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The Bone Houses by Emily Lloyd-Jones
Butterfly Yellow by Thanhha Lai
Cat Got Your Secrets by Julie Chase
Caterpillar Summer by Gillian McDunn
A Charm of Goldfinches and Other Wild Gatherings by Matt Sewell
The Deep by Rivers Solomon
The Dragon Thief by Zetta Elliott
Final Girl by Michelle Schusterman
Giant Days, Volume 11 by John Allison
Gideon Falls, Volume 3: Stations of the Cross by Jeff Lemire
Guts by Raina Telgemeier
Have You Seen a Giraffe Hat? by Irma Joyce
I Wanna Be Where You Are by Kristina Forest
A Kingdom for a Stage by Heidi Heilig
Kneaded to Death by Winnie Archer
Leviathan Wakes by James S.A. Corey
Little & Lion by Brandy Colbert
Milo's World: The Land Under the Lake by Richard Marazano and Christophe Ferreira
Murder by Mocha by Cleo Coyle
Now Entering Addamsville by Francesca Zappia
Operatic by Kyo Maclear and Bryon Eggenschwiler
Our Wayward Fate by Gloria Chao
Over the Moon by Natalie Lloyd
The Phantom Tower by Keir Graff
Posted by John David Anderson
Steel Crow Saga by Paul Krueger
Sunny Side Up by Jennifer L. Holm and Matthew Holm
The Testaments by Margaret Atwood
West with the Night by Beryl Markham
What Rose Forgot by Nevada Barr

Miscellaneous
It's Monday! What Are You Reading? (November 04)
It's Monday! What Are You Reading? (November 11)
It's Monday! What Are You Reading? (November 18)
It's Monday! What Are You Reading? (November 25)
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October 2019 Summary

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Butterfly Yellow: 11/11/19

Butterfly Yellow

Butterfly Yellow by Thanhha Lai is set during 1981 in Amarillo Texas. It's told from alternating points of view. Hằng is an eighteen year old refugee from Việt Nam on a quest to find her younger brother. Leroy is an eighteen year old wannabe cowboy who has a good ear for understanding Hằng's English and the desire to help her out.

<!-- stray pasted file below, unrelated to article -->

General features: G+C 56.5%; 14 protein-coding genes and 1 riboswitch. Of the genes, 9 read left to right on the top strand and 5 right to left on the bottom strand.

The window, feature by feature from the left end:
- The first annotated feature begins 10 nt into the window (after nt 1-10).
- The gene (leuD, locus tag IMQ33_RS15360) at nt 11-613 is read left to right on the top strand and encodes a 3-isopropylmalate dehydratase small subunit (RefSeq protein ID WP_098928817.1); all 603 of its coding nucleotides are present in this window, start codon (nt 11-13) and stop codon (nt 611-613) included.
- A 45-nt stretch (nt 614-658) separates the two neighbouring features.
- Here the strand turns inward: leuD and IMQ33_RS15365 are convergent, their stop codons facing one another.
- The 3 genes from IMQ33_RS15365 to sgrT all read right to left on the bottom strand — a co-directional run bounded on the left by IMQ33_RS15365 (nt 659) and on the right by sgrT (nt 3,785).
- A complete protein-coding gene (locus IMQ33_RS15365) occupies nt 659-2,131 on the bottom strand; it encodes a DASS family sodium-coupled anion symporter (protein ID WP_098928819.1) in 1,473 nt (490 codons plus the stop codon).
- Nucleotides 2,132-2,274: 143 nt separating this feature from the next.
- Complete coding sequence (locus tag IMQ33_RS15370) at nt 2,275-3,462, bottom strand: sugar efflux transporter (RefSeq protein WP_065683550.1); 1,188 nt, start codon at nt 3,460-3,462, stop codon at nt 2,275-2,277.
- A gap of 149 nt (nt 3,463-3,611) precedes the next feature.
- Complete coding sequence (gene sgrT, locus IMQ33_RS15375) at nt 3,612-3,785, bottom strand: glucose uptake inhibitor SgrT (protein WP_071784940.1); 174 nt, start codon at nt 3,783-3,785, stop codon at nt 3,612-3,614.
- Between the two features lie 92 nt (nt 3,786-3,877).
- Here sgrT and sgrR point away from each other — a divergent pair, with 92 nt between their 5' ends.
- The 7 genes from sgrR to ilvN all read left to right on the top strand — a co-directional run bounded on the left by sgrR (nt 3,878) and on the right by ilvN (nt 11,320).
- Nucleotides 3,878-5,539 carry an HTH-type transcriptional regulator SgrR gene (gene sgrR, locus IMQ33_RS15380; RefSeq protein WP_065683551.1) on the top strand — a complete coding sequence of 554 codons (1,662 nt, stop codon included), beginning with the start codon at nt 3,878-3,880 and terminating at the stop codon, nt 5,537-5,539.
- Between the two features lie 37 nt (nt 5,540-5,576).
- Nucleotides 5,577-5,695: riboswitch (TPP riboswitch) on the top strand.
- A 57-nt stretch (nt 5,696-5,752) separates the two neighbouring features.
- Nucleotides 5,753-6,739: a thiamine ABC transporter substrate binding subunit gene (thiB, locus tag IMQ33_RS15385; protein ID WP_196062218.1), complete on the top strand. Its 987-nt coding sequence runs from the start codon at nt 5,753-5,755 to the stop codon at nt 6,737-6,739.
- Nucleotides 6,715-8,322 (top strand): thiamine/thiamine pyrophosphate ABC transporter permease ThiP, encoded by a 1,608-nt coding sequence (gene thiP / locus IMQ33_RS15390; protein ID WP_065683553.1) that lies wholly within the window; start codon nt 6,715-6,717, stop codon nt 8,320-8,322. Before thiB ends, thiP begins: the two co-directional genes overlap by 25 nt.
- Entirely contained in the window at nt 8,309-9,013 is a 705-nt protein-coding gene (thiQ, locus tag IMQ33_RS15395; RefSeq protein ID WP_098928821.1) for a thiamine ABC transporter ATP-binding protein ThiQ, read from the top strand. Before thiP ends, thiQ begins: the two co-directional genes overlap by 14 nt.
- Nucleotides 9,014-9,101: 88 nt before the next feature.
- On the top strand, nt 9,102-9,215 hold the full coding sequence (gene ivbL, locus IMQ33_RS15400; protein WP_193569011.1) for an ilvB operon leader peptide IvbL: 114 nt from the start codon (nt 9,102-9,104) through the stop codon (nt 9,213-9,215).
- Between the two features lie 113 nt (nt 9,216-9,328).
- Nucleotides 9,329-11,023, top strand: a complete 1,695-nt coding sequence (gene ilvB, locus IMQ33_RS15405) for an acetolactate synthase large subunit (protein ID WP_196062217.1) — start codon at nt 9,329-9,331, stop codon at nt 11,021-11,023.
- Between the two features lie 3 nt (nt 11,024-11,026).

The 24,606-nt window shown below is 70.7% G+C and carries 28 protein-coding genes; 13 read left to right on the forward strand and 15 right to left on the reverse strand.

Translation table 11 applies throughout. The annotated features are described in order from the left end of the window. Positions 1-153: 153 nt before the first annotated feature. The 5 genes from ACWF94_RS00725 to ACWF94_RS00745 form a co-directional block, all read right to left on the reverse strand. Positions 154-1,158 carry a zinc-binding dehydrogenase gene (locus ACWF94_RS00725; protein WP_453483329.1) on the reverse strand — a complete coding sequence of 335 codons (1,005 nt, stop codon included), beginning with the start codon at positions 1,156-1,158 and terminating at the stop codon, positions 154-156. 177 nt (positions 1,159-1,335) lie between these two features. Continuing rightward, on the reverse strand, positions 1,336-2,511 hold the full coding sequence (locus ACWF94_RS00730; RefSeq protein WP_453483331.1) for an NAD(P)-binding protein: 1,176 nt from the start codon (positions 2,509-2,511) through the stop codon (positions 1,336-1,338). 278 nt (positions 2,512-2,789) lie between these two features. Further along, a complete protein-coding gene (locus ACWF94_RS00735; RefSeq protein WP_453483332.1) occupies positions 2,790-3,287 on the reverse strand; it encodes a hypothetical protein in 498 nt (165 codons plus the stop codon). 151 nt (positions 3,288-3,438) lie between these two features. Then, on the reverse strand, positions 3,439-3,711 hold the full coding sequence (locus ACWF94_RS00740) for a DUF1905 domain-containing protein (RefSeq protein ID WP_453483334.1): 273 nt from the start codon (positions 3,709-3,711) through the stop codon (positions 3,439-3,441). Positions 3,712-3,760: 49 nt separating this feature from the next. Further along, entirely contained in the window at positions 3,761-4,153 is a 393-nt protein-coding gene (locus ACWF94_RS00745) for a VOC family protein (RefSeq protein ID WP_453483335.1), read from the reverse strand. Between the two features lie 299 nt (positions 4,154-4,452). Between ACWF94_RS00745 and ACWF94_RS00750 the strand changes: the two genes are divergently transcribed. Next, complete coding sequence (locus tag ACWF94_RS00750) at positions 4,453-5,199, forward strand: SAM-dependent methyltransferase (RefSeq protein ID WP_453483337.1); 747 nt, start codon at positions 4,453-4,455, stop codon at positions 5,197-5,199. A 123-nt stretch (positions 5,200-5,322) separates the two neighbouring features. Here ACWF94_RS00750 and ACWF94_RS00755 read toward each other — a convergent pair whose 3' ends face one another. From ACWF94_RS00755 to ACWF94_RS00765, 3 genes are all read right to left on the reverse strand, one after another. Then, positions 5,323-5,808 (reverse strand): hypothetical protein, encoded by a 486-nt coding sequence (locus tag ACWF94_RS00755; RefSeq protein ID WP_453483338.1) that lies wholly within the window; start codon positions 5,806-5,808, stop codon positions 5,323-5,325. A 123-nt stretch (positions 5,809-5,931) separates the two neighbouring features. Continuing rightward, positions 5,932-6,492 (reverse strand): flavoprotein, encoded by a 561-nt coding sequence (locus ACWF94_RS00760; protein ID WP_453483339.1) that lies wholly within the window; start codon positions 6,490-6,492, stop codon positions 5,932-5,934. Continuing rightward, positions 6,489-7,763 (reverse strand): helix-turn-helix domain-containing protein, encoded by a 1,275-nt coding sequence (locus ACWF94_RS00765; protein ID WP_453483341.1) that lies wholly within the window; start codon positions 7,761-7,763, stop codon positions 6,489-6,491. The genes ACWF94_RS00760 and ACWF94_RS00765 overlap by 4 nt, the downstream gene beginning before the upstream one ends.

The first thing that struck me about grounded Butterfly Yellow is in the era. The details are right for 1981. The arts and music are there. Leroy, for instance, is just discovering rap and hiphop after the recent release of Rapture by Blondie. He's trying to learn the lyrics for the older songs that have finally gained purchase on white radio stations. Hằng meanwhile has learned her English through Clint Eastwood films and National Geographic issues.

The second thing that sets Butterfly Yellow apart is the way Hằng's accent is rendered. Rather than write her accent as an English speaker would hear it, Thanhha Lai has rendered her English with Vietnamese phonemes. It takes a while to get used to but it ultimately provides the best insight into the music of Hằng's native language.

Much of the novel is centered on Hằng working for her brother's adoptive family, hoping she can spark memories of his childhood before being airlifted against his and his sister's will. There are glimpses of his old life — he's given his horse his old name and he can hum along with the songs Hằng sings.

Ultimately Butterfly Yellow is about Hằng and Leroy both need to readjust their initial goals to the reality of the situation. She won't be taking her brother home. Leroy won't be meeting his favorite rodeo star, nor is he cut out to be the sort of cowboy he's imagined himself as. All in all it's a delightful and realistic look at the post Việt Nam war era as seen through the eyes of two eighteen year olds trying to learn how the world works and their place in it.

Five stars

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